How to do speedwork without a track

SEP 21, 2022

Minute 1: Why massage is more than just a luxury

If you close your eyes and ponder massage therapy, your mind probably conjures images of Malibu spas and scented candles that cost more than a new pair of running shoes. It’s easy to think of massages as pampering, not performance enhancing, but they can be both. Tour de France riders have relied for decades on soigneurs to provide daily massages. For runners, proper massage therapy can help prevent injuries and promote recovery. Isn’t that what a massage gun is for? Yes, but those machines are not as good as human hands, and in fact are best deployed by a trained therapist, according to this new story: “12 Massage Gun Benefits, A Few Drawbacks and Things to Keep in Mind.” To learn why every endurance athlete should try out the real thing, check out: “Massage: The Best 50 Minutes You’ll Ever Spend As A Runner.” Research has shown that massages can improve immune function, release dopamine, and reduce recovery time by about 30%, but certain types are more effective than others, according to: “Massage for Runners: The What, When and How.” Active release technique and trigger point massage both target specific problem areas, so they’re good for dealing with an existing injury. Deep tissue massage works entire muscles with high intensity pressure, making it a good option after a hard training session. Swedish massage uses a combination of flowing strokes and light to moderate pressure to keep you relaxed and improve your blood flow; perfect a few days before competition. Private massage therapy can run about $100 per hour, so if that is beyond your budget, self-massage is another option. Read about foam rolling and other tools to keep you limber up toward the bottom of: “The Powerful Benefits of Massage for Runners (and how to do self-massage on the cheap).”

#MassageReceived


Minute 2: Sprints and intervals for the trail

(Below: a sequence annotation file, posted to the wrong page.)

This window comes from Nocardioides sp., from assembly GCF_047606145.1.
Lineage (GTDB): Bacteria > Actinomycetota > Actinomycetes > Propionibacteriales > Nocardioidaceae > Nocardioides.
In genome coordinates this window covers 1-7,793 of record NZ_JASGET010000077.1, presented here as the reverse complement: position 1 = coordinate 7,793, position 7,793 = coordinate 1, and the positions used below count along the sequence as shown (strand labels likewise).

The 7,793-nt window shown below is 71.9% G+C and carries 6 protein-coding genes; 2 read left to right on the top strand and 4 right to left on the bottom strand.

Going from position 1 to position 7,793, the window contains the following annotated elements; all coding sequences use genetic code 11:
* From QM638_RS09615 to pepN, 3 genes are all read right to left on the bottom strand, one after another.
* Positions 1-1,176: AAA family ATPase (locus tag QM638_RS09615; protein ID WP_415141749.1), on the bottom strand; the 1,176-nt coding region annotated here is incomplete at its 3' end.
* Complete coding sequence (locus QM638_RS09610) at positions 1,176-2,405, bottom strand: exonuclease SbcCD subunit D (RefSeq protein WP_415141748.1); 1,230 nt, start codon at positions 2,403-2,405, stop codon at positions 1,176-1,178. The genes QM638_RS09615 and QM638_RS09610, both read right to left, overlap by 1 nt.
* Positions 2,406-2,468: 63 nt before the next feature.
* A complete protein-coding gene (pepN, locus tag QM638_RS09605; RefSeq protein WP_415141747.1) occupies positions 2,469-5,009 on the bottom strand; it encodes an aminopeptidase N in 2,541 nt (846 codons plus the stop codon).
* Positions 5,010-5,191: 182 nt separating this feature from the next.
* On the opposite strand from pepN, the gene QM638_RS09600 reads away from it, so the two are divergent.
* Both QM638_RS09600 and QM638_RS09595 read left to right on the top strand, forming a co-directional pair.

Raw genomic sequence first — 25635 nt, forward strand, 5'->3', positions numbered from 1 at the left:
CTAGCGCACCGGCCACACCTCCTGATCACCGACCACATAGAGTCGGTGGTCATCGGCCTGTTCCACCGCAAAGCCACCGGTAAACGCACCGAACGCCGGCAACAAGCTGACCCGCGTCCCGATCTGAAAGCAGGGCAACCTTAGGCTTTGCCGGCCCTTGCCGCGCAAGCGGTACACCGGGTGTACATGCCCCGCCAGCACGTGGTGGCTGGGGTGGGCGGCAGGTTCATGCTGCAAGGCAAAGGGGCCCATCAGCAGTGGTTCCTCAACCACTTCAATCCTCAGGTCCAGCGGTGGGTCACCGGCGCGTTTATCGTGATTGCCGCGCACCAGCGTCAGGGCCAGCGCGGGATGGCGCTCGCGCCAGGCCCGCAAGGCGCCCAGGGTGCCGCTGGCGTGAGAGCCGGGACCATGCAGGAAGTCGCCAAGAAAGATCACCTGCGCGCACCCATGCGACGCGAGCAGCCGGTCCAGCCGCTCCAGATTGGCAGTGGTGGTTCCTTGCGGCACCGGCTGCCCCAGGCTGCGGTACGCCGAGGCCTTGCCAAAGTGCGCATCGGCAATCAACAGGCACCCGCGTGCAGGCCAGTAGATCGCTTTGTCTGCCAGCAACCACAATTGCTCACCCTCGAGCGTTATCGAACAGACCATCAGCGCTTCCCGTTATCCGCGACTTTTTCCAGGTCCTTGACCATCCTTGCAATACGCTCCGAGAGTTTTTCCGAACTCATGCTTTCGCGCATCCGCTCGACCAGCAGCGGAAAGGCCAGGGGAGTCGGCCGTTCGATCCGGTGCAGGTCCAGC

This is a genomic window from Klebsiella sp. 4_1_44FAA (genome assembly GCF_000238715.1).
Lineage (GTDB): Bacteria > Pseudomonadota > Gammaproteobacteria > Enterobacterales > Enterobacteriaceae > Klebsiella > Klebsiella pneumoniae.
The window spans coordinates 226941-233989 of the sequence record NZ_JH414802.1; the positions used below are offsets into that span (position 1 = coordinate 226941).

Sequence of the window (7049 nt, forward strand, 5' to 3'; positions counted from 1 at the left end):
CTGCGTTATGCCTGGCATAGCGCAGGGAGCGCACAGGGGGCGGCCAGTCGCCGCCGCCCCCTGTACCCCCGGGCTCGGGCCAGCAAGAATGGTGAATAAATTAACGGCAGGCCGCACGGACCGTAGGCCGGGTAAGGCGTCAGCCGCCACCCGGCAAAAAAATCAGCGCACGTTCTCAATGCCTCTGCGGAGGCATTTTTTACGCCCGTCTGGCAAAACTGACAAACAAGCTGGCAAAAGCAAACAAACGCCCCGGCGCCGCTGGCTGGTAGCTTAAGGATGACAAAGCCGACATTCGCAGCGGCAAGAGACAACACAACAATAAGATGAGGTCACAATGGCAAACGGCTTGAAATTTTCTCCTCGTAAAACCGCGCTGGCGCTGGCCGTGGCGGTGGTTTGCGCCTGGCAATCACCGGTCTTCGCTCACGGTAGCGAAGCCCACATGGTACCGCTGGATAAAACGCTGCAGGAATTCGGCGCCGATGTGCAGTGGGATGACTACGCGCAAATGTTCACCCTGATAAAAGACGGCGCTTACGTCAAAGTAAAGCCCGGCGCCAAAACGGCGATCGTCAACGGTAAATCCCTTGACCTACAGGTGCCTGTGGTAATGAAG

“For some players, luck itself is an art,” says Martin Scorsese in the opening scene of The Color of Money. While luck as strategy may work in billiards, it is a pretty poor way to improve your running performance. For that we need plenty of miles and plenty of speed work. Runners who neglect the second part of that equation are like pool sharks who forget to chalk their cue – poised for a scratch. Part of the problem with speed work is the need to travel to a track to get in a workout. Many of us don’t have a good track nearby or just don’t like the counterintuitive nature of driving somewhere to go for a run. If you’re looking for a way to add some structure to your faster runs, whether you’re on the road, trail, check out: “Try this effort-based speedwork to crush your fall trail race.” The first method is called out-and-back repeats. Pick a fast pace that you can hold for 3 minutes, and take off on a trail. Once that time has elapsed, pick a landmark to remember how far you made it, and jog or walk back to the trailhead. Then, go out again, and challenge yourself to make it back to the landmark or even just beyond it. Do that 6 times, and end with a 10 minute cooldown jog. The next method will jumpstart your ability to be quick off the line while improving your top end speed. Find a straight section of a trail that’s about 100 meters long, and divide it into thirds. Run the first third medium hard, the second hard, and the third medium hard again. For more ideas, check out: “How to Do a Track Workout Without a Track.” Some runners will find that one speed workout a week is plenty, but others believe speed all the time is an underrated method for training. If you’ve never heard about the “Feed the Cats” training philosophy, you should check out “10 Common Misconceptions About Feed the Cats” to learn why only a handful of sprints per week can have a serious impact on your speed. BTW, if you’re not familiar with The Color of Money, this YouTube clip is our favorite scene in the movie, featuring Tom Cruise at his brash best, set to Werewolves of London. #NoSpeedLimits